Check Ya Halloween Get-Up Isn’t Illegal Before Gettin’ Spooky Tonight

Ah, Halloween. It’s a time to seriously assess whether paying $30 for a single pumpkin is a worthwhile investment, to take a chance on being the only Harambe at your annual piss-up, and to deal with true-blue ‘Strayans who reckon the decidedly American fest should actually be outlawed. 
While the fun police have issued their verdict on that last one, it’ll probably be some time before the actual cops ban the spookiest of festivities (them’s the breaks, Dad). That being said, it turns out Halloween brings a genuine set of legal no-no’s y’all should avoid. 
As a general rule, shooting people / giant LSD-rabbits is frowned upon.

The recent epidemic of creepy goddamn clowns actually provided a primo example of how your Halloween costume could lead to charges bein’ laid against you.

Earlier this month, a 19-year-old in full clown get-up was arrested in Western Australia for allegedly chasing a group of teens. He was nabbed for disorderly conduct, and another v. interesting charge: “possession of a disguise.”
While some of us might wish the 5-0 could indiscriminately ping bozos in Bozo suits, that charge was actually laid in accordance with WA’s Criminal Code. It states “a person who is in possession of a thing with the intention of using it as a disguise in connection with committing an offence is guilty of an offence.”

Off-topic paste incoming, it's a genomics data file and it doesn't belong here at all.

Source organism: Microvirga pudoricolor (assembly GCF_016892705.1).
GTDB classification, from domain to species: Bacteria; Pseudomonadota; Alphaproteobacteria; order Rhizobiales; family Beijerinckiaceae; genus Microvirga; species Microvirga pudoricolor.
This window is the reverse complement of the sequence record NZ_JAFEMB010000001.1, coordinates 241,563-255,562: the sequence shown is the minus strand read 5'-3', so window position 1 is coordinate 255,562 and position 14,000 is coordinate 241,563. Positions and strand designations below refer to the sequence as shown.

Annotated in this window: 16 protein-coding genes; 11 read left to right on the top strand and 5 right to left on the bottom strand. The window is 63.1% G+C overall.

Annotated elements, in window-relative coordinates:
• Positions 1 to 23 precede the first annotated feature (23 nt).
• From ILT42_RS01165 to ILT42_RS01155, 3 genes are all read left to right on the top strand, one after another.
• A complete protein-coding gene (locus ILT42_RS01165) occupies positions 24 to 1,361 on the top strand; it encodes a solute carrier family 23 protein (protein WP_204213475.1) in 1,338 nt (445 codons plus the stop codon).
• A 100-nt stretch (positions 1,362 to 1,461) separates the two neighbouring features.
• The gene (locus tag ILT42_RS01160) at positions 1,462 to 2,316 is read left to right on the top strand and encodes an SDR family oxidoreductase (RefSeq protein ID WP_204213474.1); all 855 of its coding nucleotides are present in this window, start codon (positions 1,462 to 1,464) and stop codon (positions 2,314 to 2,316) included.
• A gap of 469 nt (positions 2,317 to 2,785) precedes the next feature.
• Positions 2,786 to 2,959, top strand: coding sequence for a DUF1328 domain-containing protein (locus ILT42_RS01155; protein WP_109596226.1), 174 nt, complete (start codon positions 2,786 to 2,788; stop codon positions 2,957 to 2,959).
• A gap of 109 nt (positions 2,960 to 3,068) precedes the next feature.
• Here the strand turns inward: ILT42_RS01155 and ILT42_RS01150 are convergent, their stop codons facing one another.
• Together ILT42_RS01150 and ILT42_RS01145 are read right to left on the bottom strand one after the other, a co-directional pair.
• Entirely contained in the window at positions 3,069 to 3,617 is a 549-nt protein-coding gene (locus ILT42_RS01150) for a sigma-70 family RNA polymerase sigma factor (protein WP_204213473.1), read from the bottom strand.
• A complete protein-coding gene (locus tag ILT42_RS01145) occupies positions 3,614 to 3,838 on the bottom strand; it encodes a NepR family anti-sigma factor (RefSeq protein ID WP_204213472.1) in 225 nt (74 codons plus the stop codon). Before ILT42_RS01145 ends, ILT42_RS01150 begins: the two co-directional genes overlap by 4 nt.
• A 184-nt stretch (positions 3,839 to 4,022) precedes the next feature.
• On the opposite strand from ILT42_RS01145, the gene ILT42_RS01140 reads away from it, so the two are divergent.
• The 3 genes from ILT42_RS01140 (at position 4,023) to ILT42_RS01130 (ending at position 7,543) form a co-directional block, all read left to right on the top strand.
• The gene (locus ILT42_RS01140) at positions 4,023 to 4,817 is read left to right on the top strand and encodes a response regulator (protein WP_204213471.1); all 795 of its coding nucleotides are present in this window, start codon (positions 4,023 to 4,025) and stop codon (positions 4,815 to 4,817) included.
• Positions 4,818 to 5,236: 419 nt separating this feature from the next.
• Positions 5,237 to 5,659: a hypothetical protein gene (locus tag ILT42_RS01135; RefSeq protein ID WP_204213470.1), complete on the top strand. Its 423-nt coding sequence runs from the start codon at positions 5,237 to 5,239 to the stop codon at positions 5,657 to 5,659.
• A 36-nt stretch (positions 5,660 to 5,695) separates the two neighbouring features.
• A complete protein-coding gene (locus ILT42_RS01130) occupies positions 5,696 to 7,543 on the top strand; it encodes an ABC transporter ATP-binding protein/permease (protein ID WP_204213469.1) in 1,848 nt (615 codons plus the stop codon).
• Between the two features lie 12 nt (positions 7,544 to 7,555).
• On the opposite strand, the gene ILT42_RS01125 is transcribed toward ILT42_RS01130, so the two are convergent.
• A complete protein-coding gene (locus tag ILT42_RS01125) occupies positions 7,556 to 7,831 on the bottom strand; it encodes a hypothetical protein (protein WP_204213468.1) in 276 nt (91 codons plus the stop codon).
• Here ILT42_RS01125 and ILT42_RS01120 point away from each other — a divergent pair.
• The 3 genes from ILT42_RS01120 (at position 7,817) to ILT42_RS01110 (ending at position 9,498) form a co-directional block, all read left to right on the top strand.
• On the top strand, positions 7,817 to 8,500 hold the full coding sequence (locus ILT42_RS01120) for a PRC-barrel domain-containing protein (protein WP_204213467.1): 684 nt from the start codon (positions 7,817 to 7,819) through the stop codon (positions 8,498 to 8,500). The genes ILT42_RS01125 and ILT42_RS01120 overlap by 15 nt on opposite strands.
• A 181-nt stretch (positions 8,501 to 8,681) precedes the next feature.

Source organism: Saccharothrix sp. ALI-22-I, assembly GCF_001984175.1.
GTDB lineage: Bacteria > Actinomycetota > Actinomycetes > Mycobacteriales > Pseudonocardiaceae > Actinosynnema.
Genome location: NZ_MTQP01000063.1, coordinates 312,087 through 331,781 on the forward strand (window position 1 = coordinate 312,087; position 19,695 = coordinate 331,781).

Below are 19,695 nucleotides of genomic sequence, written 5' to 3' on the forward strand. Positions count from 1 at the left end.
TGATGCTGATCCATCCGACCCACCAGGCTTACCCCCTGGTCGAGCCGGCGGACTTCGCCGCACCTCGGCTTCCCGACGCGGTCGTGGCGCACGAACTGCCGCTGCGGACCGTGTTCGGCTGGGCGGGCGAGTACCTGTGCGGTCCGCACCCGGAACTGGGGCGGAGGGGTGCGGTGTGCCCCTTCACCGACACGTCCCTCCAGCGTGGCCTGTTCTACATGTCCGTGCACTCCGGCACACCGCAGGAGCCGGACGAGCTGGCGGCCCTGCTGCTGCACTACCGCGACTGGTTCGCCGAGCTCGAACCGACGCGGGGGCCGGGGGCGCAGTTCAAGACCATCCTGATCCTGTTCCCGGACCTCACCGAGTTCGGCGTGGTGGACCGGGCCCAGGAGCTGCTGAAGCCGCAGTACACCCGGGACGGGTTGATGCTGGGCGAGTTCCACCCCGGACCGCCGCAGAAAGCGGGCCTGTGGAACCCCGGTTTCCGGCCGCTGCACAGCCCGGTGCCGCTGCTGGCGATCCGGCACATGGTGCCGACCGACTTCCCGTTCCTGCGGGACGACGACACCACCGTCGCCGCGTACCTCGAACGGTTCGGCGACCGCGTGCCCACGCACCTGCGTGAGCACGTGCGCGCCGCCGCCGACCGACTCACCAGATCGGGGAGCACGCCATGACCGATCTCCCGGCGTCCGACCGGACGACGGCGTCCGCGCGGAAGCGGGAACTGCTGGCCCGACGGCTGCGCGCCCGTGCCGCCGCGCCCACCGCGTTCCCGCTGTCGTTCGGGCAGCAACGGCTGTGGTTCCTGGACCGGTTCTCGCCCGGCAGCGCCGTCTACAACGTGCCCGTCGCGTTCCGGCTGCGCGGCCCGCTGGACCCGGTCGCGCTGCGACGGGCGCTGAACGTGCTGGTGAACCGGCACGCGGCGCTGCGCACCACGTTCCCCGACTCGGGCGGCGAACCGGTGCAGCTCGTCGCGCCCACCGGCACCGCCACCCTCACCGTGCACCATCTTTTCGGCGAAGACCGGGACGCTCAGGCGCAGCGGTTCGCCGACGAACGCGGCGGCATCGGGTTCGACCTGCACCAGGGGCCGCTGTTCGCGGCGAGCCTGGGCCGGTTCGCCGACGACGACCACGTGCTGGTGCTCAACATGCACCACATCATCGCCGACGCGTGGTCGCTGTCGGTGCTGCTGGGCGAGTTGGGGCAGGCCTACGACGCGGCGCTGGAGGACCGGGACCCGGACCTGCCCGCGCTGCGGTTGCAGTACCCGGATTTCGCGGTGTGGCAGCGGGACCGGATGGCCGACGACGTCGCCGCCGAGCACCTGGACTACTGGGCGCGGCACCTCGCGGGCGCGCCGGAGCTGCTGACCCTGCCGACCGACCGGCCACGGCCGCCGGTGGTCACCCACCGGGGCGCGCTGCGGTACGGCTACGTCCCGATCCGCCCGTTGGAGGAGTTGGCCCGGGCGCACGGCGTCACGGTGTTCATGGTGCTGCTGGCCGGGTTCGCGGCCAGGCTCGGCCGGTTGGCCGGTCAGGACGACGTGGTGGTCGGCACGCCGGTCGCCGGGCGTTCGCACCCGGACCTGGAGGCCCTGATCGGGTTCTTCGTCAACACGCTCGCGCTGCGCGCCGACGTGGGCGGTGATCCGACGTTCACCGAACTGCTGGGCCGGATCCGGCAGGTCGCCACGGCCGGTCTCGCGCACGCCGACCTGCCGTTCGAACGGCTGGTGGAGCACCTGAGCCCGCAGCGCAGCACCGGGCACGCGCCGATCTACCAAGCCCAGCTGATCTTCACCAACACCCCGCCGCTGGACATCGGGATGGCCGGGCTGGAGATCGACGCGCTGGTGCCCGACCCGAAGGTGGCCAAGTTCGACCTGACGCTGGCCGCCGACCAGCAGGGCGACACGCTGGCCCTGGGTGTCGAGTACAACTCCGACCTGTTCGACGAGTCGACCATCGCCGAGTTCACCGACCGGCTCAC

Essentially, if you get caught doin’ something illegal while wearing an identity-concealing costume – like harassing unwilling participants, which is kinda shit – the very fact you’re disguised could count as another charge against you. 
In WA, the fine associated with the offence tops out at $6K; in Victoria, depending on the seriousness of the accompanying offence, the penalty for possessing a disguise is up to two years behind bars. Similar laws are in place nationwide, so your last-minute prank suit could come out a lot more pricey than a $3 mask.
You. This is literally you if you get busted.

That’s not the only way your disguise could work against you, either. You only need to look as far as the Jalal Brothers – remember them? – who were charged by Victoria Police for possession of a prohibited weapon. That was just simply because they flashed a fake AK-47 at two actors in a skit they passed off as legit. 

We shouldn’t really need to outline this one, but if your costume involves, uh, the lack of a costume, you’re best off getting nakey in a private place with people who are a-okay with your rampant nudity. Public indecency offences still count, even if it is the night to skirt that boundary. Or to remove your skirt from any relevant boundary.

The fine folk over at Queensland Police have also issued a lil’ run down of tips for trick or treaters choosing to brave the streets on this fine eve. They kindly remind you to stay out of strangers’ places, even if they offer you copious amounts of lollies, and to travel with a whole squadron of your fam / fav ghouls, especially if you’re bringing the tykes along.

As an aside, PEDESTRIAN.TV contacted Victoria Police to see if Halloween brings about a jump (a jump scare, even?) in certain crimes being recorded. In turn, they said “crimes in ‘Halloween costumes’ is not a statistic that is captured.”

Judging by how many exciting ways there are for you to fall afoul of the law, we def reckon they should take more notice. On that Scooby Doo tip, for real.

Have a cracker tonight, fam.

Photo: Donnie Darko.